Contrary to popular belief, male issues contribute to at least one-third of infertility cases. There are many root causes of male infertility, including hormonal issues, structural problems and even genetics — and sometimes a combination.
When trying to start a family is the end game, it can be extremely frustrating when it does not go as planned. So, as Men’s Health Month wraps up, I want to dispel some of the common misconceptions related to male infertility.
MYTH: MALE INFERTILITY ISSUES ARE RELATED TO HORMONES.
Fact: There are many potential causes of infertility in men — it’s not always a testosterone issue.
You can be a top testosterone producer and still have issues with infertility. Structural abnormalities, genetic conditions and lifestyle factors can make getting pregnant difficult. Even things like weight, smoking habits, excessive stress and chronic alcohol use can negatively affect fertility. Additionally, conditions such as Klinefelter Syndrome and Hypothyroidism should be taken into consideration when examining causes of infertility.
MYTH: AS LONG AS YOU ARE PRODUCING SPERM, YOU ARE FERTILE.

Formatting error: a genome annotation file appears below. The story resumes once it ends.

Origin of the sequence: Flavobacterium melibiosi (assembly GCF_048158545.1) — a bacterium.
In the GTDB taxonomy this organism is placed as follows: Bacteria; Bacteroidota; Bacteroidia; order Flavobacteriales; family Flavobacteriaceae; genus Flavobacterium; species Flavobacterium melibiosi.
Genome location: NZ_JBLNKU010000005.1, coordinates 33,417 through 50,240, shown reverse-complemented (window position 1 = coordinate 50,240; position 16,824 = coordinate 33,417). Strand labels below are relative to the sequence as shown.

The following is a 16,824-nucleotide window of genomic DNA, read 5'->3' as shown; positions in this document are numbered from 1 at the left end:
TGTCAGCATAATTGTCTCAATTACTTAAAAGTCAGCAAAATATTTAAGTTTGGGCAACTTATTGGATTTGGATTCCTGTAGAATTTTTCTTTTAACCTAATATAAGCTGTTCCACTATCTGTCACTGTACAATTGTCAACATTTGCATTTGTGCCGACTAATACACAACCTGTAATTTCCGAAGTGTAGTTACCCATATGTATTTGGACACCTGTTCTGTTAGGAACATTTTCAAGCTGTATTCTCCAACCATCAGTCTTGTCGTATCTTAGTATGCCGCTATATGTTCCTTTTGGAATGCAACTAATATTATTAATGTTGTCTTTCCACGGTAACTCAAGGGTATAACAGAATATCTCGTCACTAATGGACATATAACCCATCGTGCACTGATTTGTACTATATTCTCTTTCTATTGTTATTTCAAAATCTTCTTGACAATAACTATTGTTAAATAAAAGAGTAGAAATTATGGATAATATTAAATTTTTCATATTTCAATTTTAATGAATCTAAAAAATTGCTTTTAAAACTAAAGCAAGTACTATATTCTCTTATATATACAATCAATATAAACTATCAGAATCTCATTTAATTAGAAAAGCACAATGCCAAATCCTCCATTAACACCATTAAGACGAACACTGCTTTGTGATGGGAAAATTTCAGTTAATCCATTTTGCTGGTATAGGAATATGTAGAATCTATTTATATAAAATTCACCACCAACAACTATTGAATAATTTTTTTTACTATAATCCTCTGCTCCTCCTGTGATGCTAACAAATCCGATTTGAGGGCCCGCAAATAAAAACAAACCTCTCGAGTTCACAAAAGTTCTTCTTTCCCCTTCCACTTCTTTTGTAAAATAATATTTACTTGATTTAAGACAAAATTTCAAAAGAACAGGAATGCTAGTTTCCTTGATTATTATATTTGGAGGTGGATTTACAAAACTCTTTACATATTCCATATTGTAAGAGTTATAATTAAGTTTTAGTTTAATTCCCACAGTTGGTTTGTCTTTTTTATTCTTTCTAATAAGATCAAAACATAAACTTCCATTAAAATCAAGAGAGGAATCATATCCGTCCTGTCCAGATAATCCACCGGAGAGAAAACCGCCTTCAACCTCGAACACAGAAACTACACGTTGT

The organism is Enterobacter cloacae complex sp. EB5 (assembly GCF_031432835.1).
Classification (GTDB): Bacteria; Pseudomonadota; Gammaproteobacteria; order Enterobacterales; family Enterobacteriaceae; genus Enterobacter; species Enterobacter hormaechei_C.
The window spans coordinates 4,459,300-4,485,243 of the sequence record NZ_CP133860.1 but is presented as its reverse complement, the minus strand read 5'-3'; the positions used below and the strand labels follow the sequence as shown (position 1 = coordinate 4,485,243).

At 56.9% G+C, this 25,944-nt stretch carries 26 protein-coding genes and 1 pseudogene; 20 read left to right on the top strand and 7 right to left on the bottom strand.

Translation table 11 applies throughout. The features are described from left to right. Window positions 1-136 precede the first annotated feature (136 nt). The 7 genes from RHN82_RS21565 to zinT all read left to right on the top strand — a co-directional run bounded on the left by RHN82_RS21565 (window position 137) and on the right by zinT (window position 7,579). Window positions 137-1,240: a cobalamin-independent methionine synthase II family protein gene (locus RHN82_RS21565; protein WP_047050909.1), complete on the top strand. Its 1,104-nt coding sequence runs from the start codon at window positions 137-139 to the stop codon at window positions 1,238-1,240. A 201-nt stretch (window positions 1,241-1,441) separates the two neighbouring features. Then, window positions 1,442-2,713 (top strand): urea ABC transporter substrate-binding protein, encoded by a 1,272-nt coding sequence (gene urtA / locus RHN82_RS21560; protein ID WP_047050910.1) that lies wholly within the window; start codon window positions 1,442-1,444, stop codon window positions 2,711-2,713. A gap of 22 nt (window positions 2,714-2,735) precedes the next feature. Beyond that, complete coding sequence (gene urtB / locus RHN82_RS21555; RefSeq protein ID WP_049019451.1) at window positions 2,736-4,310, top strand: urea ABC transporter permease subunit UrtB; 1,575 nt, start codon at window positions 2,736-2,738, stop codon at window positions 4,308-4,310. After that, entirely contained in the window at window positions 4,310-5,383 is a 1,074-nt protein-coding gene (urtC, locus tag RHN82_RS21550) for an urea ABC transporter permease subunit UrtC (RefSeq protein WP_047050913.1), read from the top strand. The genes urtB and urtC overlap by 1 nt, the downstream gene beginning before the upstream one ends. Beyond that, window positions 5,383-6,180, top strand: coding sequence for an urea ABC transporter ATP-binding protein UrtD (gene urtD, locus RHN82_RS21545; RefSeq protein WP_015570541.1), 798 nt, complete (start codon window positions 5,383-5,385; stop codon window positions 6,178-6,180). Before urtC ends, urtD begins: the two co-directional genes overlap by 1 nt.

Fact: To be fertile, men must produce a sufficient amount of sperm, and the sperm must be able to fertilize an egg.
Though it only takes a single sperm to fertilize an egg, the process requires a full team effort. Millions of sperm are often necessary for there to be a solid chance of making contact with the egg.
Quantity is not the only important aspect, though. Sperm must also be high quality in order to make a pregnancy happen. Sperm quality can be affected by environmental changes, such as exposure to high temperatures, medications, chemicals or illness.
MYTH: TESTOSTERONE THERAPY WILL REVERSE MALE INFERTILITY.
Fact: While testosterone use may increase male performance and drive, it is not a treatment for male infertility and can actually decrease sperm production and count.
In fact, a possible side effect of testosterone treatment is infertility. When men take testosterone, the brain stops sending signals to the testes to make testosterone, causing sperm production to decrease.
If you’re trying to start a family, continuing or beginning testosterone treatment is not in your best interest. If you are or have been using testosterone, in many cases, infertility caused by testosterone treatment can be reversed. If you have been taking testosterone and want to have children, consult with a male reproductive specialist who can help prescribe different medications that help increase testicular function.
Male infertility is complex, but there are steps you can take to determine the underlying problem. If you and your partner have been trying to conceive for 12 months or more with no success, consider visiting a fertility specialist. We can evaluate your sperm health with a Fertility Check, which consists of a semen analysis.